A primary symbol used in the ordination service has been the imposition of hands on the candidates. It is considered to be an epicletic gesture. The Eastern liturgy of Ordination owes much to the Apostolic Constitutions (4th century). According to this document, the ordained are to minister at the altar of the Lord, thereby emphasizing their priestly duty. Symbolically the bishop occupies the place of the Father, the priest that of Christ, and the deacons of the apostles. The ceremony of placing the open Gospel book upon the head or the shoulders of the bishop-elect too appears in this document. This is to show that the bishop is the official bearer and proclaimer of the Gospel. The anointing with the sacred oil is not necessarily an integral part of the Eastern practice, though some traditions have it.

In the Eastern Churches there is a distinction between Ordination and the ecclesiastical dignity such as Chorepiscopus and Archdeacon. So also, there is a distinction between the Major and Minor Orders. From a liturgical point of view, the latter distinction is not very clear although the imposition of hands is generally excluded from the Minor Orders. Still we find the imposition of hands in the Minor Orders of the East Syrian, Armenian, Maronite and Coptic rituals. It is actually the formula of prayer that clarifies the Order conferred, and not the gesture of imposition. The liturgical solemnity is higher according to the grade of Order conferred. The basic structure of Ordination, namely the imposition of hands with the accompanying prayers, the putting on of the sacred vestments and the kiss of peace, is still being continued in all the Churches.

All Churches have three Major Orders: Diaconate, Priesthood and Episcopate. The Minor Orders vary according to the Rites. The Byzantines have Lectorate and Sub-diaconate; the Antiochians (Syro-Malankarites) Singer, Lectorate and Sub-diaconate; the East Syrians (Syro-Malabarians) Lectorate and Sub-diaconate.

In the Eastern tradition, the deacons do not have some of the rights enjoyed by the Latin deacons. As the term indicates, the Eastern Churches understand them as those who do “diakonia” (=service). Their basic duty, therefore, is to assist the bishops and the priests in the sanctuary. However, today many Eastern Churches allow the deacons to administer certain sacramentals like funeral, house blessing etc, but without the ‘blessing’ proper with the sign of the cross which is reserved to the bishops and the priests. Preaching the homily, which was reserved to the bishops and the priests, may now be done by the deacons also.

(vii)  Matrimony:    According to the Latin understanding, the ministers of matrimony are the bridegroom and the bride. The Eastern understanding is different. Accordingly, every sacrament is “given” to the candidate. Nobody administers any sacrament on oneself because a sacrament “confers” grace. One can confer only what he/she possesses. So the Church has to confer it through her officially appointed ministers. Therefore, the blessing of the priest is necessary for the validity of the marriage. For this reason, in the Syro-Malabar ritual of marriage, the priest prays for himself in the following words: O God,….strengthen me to administer worthily this sacrament that binds this bride and groom in love. Shower upon me your abundant graces”.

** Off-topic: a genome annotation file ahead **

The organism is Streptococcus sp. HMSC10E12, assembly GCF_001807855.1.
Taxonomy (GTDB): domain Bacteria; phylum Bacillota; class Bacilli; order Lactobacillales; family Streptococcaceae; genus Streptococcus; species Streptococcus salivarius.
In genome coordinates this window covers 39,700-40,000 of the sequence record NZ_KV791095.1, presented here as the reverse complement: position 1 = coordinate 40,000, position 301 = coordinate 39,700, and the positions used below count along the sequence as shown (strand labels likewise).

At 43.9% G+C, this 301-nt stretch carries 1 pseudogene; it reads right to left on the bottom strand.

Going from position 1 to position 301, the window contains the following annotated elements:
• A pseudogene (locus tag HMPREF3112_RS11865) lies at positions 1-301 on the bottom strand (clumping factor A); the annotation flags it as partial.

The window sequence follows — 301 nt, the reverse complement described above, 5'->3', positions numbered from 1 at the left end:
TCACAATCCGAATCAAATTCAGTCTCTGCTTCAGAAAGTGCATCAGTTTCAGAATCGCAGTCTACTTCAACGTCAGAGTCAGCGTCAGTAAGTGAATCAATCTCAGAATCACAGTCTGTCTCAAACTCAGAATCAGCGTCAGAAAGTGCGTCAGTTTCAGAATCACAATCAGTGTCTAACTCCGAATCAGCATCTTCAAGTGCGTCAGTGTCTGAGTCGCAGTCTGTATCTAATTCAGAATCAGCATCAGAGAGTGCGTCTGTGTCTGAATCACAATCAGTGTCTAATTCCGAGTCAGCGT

Another Eastern feature of the marriage ritual is the “crowning”. The bride and the groom are crowned to symbolize the eternal crown they would be gifted in the kingdom of God. This has however fallen into disuse in many Eastern Churches.

Marriage being a ceremony tied very much to the cultural sensibilities of the people, it has many local elements. For example, the St. Thomas Christians of Kerala have the tying of Thali or Minnu around the neck of the bride. She is also given Pudava or Saree by the bridegroom.

3.3.13    Mariology

 

In the Catholic and Orthodox Eastern traditions, the Blessed Virgin Mary is the most exalted among the creatures. She is the Mother of God. She is all holy and ever Virgin. There is no church in the Christian East without an icon of Mary. However, the “popular” devotions in honour of Mary as understood in the West are not common among them.

The approach of the East towards Mary is biblical in nature and liturgical in devotion. The Syriac East employs symbolic-poetic methodology to explain the different aspects of Mary’s role in the history of salvation. We may not find dogmatic assertions in this approach. What we find in it is a ‘wondering at with admiration’ depicting Mary as the most beautiful and faithful daughter of David in whom the Son of God resided.

The main Marian themes of the East are her divine Motherhood, her perpetual Virginity, her role in the redemptive work of Christ, her Assumption into heaven and her intercession. Therefore, they commemorate the feast of Annunciation (25 March), Immaculate Conception (8 December), Birth of Mary (8 September), Assumption (15 August) etc. According to a Syrian liturgical calendar of 1689, the feast of Annunciation has to be celebrated even if it falls on Good Friday because Annunciation is the beginning and the source of all other feasts.

As regards Immaculate Conception and her Assumption into heaven, the Orthodox do agree with the “content” of them. But they have difficulties to accept them as ‘dogmas’ as the Catholics do. It is worthy of note that the Syriac East started celebrating the feast of Mary’s Assumption into heaven from the 5th century. This feast is known as Dormition (= falling asleep) of Mary or Transitus (= transit). In fact, in the definition of the dogmas of the Immaculate Conception of the Blessed Virgin Mary (1854) and of her Assumption into Heaven (1950), the age-old testimony of the Eastern Churches had a prominent influence.